Wood Bat Guide
A bat is more than just a hunk of metal or wood. It is a carefully-engineered tool that allows players to get the most out of every swing. Every component of the bat, from the knob to the end cap, is designed to maximize every ounce of performance. There are four main tech components you need to know for your bat: material, barrel diameter, construction and weight balance.
One of the biggest influences on bat performance is its material. Bats are made of metal, composites, or wood. Metal and composite bats are traditionally used for youth baseball through college baseball. Wood is used throughout the professional levels, as well as for specific amateur and travel ball leagues/organizations.
Still widely popular among big leaguers, Ash provides the ultimate in flexibility due to its unique grain structure. More forgiving than Maple, Ash rarely sees multi-piece fractures when the bat breaks. Visible grain lines allow for noticeable quality, giving you the confidence you need when you step up to the plate.
The species preferred by most pro players, Maple features the ultimate surface hardness and provides an unmatched sound and feel at contact. Naturally harder, Maple offers added strength at impact. Closed grains eliminate flaking commonly seen with Ash, allowing for superior durability.
The fastest growing species in professional baseball, Birch features the ideal combination of surface hardness and flexibility for increased durability. Its hardness (similar to Maple) provides great sound and feel at contact. Flexibility similar to Ash allows for forgiveness on non-barrel contact, decreasing the chance of multi-piece fractured breakage. Birch is less dense than maple, giving it a lighter feel on comparable turning models.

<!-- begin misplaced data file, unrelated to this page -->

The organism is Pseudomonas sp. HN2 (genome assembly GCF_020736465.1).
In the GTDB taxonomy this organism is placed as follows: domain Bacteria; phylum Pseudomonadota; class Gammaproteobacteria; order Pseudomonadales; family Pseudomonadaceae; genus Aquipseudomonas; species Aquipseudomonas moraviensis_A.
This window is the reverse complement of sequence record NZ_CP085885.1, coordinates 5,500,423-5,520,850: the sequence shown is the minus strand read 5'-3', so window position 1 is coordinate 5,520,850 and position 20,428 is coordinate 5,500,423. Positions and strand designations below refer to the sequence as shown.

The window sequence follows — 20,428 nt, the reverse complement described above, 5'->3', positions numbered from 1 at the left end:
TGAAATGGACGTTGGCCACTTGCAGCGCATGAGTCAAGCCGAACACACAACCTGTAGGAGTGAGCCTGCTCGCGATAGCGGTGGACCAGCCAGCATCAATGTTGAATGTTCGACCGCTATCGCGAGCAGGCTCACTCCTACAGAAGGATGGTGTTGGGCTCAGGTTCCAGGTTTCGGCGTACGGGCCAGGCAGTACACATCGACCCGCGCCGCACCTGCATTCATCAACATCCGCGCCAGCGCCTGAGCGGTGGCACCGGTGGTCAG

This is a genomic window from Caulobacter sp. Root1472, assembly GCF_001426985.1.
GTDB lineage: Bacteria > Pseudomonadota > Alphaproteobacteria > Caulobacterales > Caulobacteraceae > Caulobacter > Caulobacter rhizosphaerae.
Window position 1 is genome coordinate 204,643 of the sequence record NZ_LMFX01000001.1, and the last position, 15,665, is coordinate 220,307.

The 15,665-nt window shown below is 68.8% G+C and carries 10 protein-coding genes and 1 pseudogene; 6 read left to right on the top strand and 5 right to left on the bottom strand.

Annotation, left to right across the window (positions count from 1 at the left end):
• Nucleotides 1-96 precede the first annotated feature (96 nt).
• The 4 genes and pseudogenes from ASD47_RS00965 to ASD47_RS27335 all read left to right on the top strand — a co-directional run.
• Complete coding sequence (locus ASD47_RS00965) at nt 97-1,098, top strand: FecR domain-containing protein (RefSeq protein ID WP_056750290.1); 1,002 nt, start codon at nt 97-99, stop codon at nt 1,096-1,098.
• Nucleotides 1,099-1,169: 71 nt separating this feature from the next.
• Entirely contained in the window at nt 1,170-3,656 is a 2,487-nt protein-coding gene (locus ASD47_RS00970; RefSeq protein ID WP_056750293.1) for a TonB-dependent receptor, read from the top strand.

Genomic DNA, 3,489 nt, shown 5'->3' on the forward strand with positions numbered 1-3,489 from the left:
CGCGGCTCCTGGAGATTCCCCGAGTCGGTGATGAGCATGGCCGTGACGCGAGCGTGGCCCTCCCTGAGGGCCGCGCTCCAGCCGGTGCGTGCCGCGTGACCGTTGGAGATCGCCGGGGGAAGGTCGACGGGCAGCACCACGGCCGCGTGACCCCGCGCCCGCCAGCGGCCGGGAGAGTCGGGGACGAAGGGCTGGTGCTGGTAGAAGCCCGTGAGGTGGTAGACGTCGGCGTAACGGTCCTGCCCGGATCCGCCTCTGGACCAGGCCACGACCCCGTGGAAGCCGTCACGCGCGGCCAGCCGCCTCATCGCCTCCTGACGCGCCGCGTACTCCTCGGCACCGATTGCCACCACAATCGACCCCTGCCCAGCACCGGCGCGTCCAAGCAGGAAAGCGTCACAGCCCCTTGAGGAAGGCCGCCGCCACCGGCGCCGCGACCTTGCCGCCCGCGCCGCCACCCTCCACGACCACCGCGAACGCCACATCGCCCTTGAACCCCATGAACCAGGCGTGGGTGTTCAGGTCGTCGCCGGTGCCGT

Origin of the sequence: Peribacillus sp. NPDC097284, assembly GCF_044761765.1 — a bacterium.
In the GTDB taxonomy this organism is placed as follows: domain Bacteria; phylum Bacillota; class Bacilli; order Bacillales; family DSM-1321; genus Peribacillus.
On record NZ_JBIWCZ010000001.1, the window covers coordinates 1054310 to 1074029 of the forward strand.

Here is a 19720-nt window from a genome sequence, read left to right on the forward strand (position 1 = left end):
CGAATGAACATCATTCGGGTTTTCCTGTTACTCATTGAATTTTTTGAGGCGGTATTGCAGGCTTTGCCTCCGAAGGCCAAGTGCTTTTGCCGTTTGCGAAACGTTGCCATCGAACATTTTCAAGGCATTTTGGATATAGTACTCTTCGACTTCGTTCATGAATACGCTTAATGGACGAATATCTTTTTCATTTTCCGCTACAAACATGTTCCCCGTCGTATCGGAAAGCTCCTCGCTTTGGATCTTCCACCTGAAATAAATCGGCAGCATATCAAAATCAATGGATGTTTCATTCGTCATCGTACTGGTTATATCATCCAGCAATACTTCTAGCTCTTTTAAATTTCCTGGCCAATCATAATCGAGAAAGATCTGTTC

*Wood bats are more likely to break or crack on mishits than Alloy and Composite bats.
KNOB STYLE - ROUND KNOB VS. FLARE KNOB
Not all knobs are the same. Some bats have a more rounded knob while others feature a more gradual flare. The choice between the two simply comes down to personal preference.
An ink dot on a bat certifies that the wood is MLB grade. Often MLB-quality wood bats are bone-rubbed, which is the process of making a bat denser by compressing the wood.
CUPPED VS. NON-CUPPED
Cupping a bat is the process in which the end of the barrel is hollowed out to remove weight while maintaining length. This process creates a slightly more balanced feel to your swing and is especially effective on larger-barrel bats for increased swing speed.
The turning model refers to the specific shape of the bat. Different turning models have different specifications. Here are the areas where turning models differ:
- Barrel Measurement: is the diameter in the largest part of the barrel.
- Barrel taper: indicates whether the bat has a short dramatic transition through the taper, or long transition through the taper.
- Handle thickness: measures the diameter of the handle.
Knob taper: identifies what kind of taper exists for that turning model. Here are the three types.
- No taper: handle comes straight into the knob with no flare.
- Traditional taper: a gradual flare to the handle as it reaches the knob.
- Max taper: an aggressive flare to the handle as it joins the knob for a wider feel in your bottom hand.
Some Turning Model Examples Include: